A University of Ottawa hockey player is decrying his and his teammates' suspensions amid two ongoing probes surrounding allegations of sexual assault.
Patrick Burns, a defenceman with the Gee-Gees' men's team, was an assistant captain for two years and addressed an open letter to university president Allan Rock on Tuesday.
In it he says that, as he graduates this year, he feels "frustrated and betrayed" by the school after the team was suspended over the allegations in early March.
He lamented the decision was made before "any sort of investigation had even begun, let alone (been) completed."
He said he has already been presumed guilty by classmates and the general public "as a result of the predetermined assumption of guilt bestowed upon all 26 members of the hockey team by the university."
Burns, who claims he is innocent, went on to relay his disappointment that the school's sports services department had revoked his invitation to a March 26 reception honouring Gee-Gees athletes. His invitation to an athletic banquet on April 4 was also revoked.
On March 17, he wrote to the assistant athletic director asking the department to reconsider inviting him to the student reception, but he never received a response.
Then on March 24, he tried to speak with Rock, claiming he waited in the president's office for two hours before he was told that he wouldn't be in that day. Burns requested an appointment with Rock a day later but that, too, went unacknowledged, he wrote.
It is customary for the university to award graduating players their jerseys, but Burns can't be certain that will happen for him.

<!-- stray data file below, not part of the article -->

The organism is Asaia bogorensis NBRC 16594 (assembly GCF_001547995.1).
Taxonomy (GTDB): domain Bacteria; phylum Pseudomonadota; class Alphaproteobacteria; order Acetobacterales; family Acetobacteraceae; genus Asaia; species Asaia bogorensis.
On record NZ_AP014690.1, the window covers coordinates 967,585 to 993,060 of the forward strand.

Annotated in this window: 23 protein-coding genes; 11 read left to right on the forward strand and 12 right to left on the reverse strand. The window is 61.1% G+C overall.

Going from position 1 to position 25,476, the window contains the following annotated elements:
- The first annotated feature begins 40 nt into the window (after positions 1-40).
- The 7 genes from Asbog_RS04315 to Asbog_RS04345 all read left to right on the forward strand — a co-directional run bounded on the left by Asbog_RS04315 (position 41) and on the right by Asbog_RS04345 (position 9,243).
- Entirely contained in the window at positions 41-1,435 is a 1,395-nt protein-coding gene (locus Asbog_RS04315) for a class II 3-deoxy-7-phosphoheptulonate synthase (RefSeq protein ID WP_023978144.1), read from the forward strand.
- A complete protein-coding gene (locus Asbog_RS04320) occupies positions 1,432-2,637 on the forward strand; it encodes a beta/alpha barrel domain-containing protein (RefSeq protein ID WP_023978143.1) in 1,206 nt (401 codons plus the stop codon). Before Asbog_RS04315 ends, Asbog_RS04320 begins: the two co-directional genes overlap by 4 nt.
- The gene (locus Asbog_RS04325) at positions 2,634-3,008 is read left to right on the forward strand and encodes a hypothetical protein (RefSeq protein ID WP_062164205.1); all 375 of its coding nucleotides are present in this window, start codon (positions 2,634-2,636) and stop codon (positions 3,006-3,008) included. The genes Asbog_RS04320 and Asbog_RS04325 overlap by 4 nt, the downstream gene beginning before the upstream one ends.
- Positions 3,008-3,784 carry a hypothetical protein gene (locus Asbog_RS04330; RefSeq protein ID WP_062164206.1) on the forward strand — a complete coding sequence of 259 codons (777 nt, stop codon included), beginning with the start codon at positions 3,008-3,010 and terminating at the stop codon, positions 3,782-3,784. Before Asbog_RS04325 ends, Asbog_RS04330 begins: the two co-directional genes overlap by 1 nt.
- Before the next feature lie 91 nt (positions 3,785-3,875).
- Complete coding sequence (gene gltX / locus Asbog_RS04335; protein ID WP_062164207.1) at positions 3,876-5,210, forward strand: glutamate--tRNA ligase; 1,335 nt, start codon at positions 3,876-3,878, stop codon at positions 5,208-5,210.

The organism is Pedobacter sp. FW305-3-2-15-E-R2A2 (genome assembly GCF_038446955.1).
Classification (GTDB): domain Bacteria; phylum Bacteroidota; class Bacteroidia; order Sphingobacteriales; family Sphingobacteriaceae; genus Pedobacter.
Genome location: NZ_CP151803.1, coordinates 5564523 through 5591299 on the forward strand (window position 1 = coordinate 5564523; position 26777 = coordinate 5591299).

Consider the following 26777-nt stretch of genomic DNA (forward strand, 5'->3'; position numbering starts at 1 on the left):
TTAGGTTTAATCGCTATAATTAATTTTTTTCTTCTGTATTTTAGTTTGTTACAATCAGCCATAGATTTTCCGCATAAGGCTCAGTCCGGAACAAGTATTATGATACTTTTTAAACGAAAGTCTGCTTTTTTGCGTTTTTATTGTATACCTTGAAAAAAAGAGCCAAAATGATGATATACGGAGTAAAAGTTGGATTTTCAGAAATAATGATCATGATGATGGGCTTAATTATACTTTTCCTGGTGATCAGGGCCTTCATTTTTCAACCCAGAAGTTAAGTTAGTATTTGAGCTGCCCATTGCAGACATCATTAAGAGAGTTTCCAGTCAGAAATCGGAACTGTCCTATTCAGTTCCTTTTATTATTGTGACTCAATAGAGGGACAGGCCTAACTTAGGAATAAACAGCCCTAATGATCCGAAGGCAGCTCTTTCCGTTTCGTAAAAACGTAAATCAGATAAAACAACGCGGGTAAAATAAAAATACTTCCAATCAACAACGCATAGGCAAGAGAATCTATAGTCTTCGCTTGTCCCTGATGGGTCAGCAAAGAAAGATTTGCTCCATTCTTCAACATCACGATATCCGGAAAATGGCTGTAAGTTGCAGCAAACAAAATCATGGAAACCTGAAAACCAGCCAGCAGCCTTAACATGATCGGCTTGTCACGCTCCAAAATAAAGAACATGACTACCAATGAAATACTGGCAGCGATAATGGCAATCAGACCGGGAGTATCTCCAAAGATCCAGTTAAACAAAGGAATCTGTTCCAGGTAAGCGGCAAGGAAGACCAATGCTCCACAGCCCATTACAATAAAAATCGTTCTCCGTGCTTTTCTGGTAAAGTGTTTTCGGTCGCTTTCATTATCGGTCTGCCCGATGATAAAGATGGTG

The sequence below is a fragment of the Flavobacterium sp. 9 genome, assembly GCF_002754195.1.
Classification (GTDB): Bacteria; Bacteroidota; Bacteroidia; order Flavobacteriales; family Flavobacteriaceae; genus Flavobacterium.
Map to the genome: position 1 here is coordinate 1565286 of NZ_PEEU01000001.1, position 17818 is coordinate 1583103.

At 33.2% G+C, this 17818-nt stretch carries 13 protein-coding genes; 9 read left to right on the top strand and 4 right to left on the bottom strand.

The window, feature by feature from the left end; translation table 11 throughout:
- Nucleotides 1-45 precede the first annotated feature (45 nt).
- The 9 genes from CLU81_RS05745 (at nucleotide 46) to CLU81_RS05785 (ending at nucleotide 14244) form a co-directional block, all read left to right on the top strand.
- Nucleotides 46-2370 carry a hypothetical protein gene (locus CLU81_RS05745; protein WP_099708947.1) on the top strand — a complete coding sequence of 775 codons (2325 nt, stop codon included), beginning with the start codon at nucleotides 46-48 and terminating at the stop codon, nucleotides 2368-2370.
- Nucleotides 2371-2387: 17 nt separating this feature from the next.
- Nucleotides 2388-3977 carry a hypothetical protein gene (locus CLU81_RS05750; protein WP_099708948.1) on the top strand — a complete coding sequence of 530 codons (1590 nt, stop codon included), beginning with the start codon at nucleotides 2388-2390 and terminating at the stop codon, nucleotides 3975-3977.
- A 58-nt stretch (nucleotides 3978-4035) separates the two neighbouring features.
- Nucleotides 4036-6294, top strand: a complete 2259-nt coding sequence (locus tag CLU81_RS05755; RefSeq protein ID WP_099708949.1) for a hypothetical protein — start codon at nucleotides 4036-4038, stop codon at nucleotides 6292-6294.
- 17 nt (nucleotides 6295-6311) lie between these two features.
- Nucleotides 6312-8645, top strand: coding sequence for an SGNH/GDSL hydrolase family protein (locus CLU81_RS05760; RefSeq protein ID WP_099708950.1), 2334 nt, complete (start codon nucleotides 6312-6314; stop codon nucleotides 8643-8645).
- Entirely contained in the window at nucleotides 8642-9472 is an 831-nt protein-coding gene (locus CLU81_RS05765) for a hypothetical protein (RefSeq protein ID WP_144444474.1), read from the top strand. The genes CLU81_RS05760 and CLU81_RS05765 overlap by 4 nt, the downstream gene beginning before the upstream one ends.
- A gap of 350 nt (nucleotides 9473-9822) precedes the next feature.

He wrote that on March 28, athletic director Luc Gélineau told him he stood by the decision to revoke his invitation to the reception, and that his graduating memento would be mailed to him, "if and when deemed fit."
"My years of dedication and my good name have been smeared by the very university I spent so much time working to promote," Burns wrote.
"As this semester ends, I leave the University not having been recognized for my accomplishments, but having had the door slammed behind me. And I am not the only one."
But none of the school's actions should come as a surprise, according to a university spokesperson.
Caroline Millard told the Ottawa Citizen that players were told at the time of the suspension that they could not partake in any Gee-Gees events, including the athletic banquet and the student-athlete reception.
They're also not permitted to use team facilities or be involved in any other school sports teams, she said.
The assault allegedly occurred while the men's hockey team was in Thunder Bay on the weekend of January 31 and February 1 and was reported to the university on Feb. 24.
Thunder Bay police are investigating, and an internal review is taking place at the university, The Ottawa Sun reported.
The hockey team will remain suspended until the internal review has been completed.
News of the allegations came just after Ann-Marie Roy, president of the university's student federation, went public with an accusation that a "rape culture" exists at the school after discovering a private Facebook conversation in which five men detailed sexual acts they would like to engage in with her.
Roy later received an apology from all five men, but she said she didn't feel that was enough.